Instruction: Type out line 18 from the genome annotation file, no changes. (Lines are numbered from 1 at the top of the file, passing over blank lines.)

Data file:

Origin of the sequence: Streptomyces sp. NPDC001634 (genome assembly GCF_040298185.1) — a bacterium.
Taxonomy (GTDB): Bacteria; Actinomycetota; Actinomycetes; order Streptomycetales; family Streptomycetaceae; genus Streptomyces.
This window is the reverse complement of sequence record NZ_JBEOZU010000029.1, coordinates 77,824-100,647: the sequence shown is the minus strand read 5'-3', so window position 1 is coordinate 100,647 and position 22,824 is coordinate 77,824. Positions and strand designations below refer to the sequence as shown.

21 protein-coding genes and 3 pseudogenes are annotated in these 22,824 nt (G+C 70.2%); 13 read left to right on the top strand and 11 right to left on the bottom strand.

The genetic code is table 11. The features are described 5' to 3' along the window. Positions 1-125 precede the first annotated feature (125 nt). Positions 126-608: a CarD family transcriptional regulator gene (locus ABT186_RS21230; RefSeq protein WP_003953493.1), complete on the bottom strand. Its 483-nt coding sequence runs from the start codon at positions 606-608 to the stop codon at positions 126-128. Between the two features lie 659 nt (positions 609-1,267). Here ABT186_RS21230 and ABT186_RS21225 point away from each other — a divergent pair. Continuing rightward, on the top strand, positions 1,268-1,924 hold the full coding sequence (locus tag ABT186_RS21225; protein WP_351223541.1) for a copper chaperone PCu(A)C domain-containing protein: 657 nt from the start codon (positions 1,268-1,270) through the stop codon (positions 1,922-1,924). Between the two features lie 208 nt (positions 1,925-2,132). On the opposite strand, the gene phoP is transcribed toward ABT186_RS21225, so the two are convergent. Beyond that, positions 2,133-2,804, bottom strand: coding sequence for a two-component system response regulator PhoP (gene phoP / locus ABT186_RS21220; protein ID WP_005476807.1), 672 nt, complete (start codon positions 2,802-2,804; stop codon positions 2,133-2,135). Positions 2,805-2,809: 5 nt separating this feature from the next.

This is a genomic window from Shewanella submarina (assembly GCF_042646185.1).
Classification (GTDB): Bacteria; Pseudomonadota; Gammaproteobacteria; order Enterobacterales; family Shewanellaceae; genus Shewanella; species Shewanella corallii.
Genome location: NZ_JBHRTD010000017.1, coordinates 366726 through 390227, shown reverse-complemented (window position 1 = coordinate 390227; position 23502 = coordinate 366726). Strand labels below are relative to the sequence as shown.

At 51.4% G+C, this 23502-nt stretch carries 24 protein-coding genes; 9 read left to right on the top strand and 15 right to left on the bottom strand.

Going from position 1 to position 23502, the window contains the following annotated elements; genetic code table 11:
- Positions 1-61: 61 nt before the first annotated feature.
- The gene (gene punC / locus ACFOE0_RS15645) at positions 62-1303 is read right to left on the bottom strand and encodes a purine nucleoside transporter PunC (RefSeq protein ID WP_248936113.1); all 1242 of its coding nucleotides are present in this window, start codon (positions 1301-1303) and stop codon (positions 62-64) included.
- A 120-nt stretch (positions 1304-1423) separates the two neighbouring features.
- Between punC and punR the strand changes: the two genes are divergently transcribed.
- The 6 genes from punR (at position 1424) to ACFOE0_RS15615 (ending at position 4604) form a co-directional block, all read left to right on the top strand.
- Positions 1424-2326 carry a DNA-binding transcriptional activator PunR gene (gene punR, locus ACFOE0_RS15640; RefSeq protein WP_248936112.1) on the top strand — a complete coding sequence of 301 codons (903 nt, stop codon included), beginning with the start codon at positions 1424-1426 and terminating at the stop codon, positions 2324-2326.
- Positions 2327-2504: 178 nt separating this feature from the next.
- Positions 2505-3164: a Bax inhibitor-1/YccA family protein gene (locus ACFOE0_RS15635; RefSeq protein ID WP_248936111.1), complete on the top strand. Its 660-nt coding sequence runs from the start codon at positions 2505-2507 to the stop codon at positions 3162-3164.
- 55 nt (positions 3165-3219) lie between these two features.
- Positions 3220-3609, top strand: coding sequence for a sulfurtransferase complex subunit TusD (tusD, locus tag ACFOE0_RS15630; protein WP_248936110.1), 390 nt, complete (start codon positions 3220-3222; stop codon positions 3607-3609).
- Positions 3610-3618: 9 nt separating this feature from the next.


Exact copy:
- Positions 2505-3164: a Bax inhibitor-1/YccA family protein gene (locus ACFOE0_RS15635; RefSeq protein ID WP_248936111.1), complete on the top strand. Its 660-nt coding sequence runs from the start codon at positions 2505-2507 to the stop codon at positions 3162-3164.